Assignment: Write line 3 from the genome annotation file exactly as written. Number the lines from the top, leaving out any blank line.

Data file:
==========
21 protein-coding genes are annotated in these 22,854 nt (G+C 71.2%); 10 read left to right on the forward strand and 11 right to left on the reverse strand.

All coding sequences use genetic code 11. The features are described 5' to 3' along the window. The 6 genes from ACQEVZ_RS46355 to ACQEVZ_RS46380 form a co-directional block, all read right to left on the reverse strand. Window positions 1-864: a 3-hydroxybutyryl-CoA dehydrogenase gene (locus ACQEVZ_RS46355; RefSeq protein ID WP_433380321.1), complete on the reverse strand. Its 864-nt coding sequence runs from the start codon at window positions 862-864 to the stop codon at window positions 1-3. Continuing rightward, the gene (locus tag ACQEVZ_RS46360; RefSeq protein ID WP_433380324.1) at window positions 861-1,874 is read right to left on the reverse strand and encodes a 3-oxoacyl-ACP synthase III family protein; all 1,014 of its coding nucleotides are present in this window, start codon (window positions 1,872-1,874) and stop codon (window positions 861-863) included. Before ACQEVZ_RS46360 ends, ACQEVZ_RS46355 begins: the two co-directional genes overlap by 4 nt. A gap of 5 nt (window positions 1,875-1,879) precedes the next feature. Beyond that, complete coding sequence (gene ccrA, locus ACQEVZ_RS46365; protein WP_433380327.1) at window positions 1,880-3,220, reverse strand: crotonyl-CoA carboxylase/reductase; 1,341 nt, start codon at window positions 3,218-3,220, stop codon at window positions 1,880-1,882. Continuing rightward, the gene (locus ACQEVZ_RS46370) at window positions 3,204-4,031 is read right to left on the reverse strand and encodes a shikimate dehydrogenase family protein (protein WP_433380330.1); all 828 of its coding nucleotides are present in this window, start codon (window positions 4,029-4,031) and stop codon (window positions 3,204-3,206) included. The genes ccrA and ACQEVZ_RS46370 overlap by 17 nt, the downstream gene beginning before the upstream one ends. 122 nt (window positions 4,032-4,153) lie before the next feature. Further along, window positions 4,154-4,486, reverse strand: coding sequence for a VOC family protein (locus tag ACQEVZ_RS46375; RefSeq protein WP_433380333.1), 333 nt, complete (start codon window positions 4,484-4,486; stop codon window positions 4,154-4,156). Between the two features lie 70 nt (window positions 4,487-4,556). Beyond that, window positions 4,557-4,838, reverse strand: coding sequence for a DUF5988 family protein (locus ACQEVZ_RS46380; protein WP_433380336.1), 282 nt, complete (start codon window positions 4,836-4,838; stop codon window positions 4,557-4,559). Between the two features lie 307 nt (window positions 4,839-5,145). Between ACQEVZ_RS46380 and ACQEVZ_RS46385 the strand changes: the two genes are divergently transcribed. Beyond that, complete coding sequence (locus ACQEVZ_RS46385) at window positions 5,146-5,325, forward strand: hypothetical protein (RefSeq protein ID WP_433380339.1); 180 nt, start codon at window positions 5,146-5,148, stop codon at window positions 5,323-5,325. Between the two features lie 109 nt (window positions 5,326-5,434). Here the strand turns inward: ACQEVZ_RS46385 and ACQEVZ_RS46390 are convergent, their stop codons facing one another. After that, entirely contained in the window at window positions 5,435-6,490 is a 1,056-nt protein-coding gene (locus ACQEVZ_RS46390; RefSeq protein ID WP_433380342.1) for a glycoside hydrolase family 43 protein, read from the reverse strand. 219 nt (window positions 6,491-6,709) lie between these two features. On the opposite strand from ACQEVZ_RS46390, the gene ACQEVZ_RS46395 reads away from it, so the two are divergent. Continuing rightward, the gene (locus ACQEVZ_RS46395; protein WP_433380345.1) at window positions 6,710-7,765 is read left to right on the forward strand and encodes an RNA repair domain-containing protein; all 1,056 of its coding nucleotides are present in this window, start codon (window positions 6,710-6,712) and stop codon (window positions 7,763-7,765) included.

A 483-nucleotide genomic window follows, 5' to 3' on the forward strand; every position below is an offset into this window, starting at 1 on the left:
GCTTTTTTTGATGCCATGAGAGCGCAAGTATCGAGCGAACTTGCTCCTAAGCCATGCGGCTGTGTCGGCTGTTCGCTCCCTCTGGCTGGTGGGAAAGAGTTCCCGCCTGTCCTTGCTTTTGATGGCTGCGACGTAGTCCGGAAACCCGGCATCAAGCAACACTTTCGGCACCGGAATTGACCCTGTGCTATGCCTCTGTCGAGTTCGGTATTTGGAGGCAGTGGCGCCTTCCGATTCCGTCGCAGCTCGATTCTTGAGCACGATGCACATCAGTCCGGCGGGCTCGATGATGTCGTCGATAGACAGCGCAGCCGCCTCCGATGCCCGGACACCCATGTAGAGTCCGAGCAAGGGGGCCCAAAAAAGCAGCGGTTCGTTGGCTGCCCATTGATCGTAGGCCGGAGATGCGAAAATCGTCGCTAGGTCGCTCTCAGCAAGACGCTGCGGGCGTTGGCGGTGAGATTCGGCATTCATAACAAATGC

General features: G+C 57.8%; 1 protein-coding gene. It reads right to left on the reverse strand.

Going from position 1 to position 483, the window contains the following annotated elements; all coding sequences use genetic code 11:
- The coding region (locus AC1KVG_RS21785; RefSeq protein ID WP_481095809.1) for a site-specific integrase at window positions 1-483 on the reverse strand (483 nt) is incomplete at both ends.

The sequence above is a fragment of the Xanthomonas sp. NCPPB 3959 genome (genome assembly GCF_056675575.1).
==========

A 483-nucleotide genomic window follows, 5' to 3' on the forward strand; every position below is an offset into this window, starting at 1 on the left: